President Shimon Peres set an example on Tuesday night when he signed an ADI Card supplied by Israel's National Transplant and Organ Center, indicating that in the event of his demise, his organs can be harvested to save another's life.
The president signed the card after lamenting that only 10 percent of Israelis have identified with one of the most important of Jewish principles - that the saving of life supersedes almost every other law in Judaism.
It was essential to increase the number of would-be organ donors, Peres told a large gathering of organ recipients and families who had donated organs of their loved ones.
"There is nothing more noble than saving the life of a person unknown to the donors," said Peres, who hosted the gathering at Beit Hanassi. He thanked those soldiers and civilians who have voluntarily signed ADI cards out of a sense of love for their fellow beings, and expressed admiration for and gratitude to those families who at a time of acute bereavement were able to think beyond their grief about what they could do for others.
He spoke of the Ryami family from Moshav Keshet on the Golan, who in July 2008 lost two children in a fire in their home. Seven-year-old Nitai died in the fire. Doctors battled for two days to save the life of 11-year-old Eliya, as people across the nation prayed for her recovery. But Eliya did not survive.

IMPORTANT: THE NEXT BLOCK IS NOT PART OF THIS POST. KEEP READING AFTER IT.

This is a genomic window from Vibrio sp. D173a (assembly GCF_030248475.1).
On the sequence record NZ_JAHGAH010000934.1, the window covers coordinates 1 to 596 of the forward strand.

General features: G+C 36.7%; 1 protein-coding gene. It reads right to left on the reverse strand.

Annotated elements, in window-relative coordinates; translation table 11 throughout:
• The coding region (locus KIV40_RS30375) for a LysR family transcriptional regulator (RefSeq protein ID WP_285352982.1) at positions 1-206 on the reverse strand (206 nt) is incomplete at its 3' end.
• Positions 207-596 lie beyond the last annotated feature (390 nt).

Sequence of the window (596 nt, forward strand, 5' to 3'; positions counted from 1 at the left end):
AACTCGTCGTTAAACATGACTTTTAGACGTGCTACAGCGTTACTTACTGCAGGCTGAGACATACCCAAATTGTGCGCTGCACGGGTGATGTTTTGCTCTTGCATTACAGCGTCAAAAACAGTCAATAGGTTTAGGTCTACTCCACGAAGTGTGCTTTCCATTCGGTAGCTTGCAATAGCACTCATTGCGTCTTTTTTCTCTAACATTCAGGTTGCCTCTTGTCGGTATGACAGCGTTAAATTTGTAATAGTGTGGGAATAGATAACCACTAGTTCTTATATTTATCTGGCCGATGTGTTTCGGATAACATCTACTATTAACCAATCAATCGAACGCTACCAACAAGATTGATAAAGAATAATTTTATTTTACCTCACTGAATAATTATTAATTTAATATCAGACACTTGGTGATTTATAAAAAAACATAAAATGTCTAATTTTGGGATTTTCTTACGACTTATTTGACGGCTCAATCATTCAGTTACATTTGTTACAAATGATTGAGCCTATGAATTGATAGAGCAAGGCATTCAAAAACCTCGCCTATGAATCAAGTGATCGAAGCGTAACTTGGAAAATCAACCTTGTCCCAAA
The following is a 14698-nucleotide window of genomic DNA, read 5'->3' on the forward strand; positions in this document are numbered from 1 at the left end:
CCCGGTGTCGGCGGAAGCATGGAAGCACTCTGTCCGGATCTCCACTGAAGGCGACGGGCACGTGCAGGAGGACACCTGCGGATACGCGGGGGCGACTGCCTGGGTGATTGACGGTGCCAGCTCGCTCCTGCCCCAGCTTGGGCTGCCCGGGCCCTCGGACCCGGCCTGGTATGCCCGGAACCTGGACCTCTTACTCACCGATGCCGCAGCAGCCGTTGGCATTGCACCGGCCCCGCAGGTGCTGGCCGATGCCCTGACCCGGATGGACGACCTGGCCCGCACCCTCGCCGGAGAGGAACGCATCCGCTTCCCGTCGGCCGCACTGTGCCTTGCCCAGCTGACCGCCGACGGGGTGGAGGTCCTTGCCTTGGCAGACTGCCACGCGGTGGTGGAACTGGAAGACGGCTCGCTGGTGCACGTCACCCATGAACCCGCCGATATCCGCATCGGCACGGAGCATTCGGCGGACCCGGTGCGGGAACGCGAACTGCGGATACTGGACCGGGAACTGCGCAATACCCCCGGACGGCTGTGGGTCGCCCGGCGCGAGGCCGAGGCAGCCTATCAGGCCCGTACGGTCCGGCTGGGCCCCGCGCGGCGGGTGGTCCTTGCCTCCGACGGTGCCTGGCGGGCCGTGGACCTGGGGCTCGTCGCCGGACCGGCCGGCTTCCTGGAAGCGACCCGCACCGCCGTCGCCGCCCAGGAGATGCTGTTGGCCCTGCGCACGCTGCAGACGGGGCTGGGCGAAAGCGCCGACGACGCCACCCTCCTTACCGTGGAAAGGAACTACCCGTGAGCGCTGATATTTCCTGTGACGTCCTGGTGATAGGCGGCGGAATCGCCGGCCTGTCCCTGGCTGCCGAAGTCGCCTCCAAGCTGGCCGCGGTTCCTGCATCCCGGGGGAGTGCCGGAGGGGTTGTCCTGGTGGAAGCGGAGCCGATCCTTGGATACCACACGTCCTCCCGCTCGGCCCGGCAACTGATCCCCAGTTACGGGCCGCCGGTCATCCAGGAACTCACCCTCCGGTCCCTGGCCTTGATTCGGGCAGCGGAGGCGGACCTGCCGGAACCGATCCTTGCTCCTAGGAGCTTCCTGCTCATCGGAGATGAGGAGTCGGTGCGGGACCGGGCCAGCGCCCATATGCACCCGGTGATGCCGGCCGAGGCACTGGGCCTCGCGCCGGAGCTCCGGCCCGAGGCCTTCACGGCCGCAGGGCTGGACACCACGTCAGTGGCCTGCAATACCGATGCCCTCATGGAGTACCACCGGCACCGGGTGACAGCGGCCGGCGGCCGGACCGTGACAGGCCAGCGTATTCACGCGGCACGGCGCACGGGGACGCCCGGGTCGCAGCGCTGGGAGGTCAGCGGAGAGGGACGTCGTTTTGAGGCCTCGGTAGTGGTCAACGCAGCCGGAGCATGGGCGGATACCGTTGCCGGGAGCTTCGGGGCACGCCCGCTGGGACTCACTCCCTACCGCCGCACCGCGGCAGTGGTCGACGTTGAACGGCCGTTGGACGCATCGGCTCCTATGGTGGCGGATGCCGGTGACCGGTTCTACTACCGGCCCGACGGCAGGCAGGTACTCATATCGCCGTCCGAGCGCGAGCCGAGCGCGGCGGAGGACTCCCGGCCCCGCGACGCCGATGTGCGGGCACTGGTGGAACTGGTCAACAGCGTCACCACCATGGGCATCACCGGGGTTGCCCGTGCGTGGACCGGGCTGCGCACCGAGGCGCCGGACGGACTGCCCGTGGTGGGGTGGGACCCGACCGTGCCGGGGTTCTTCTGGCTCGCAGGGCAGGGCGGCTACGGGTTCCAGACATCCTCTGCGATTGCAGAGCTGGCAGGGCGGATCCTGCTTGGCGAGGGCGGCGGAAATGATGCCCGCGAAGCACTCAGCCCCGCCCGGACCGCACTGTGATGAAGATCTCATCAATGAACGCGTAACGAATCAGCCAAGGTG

She was always giving to others, said her mother, Ayelet, and so it was natural that when the family was asked by the medical team whether Eliya's organs could be used to help others to live or to improve the quality of their lives, that the response was affirmative. Four people benefitted from Eliya's organs. Her corneas saved a Palestinian baby from blindness.
Nitai, said his mother, had been keen to dedicate a Torah scroll. He saved the money from every Hanukka gift and birthday present and anything else that came his way, and was totally focused on spending it on the Torah scroll. The family fulfilled his wish after his death, knowing how important it had been to him. "And we danced with the Torah," said his mother.
ADI runs monthly support groups that include families who lost loved ones 20 years ago and as recently as three months ago.
A video taken at one of these support group meetings that included new immigrants as well as native Israelis, both Jewish and non-Jewish, had people making remarks such as: "He made an impact. His organs continue to live instead of lying dead in the ground," and, "He was a generous person and it's clear that this would have been his choice."
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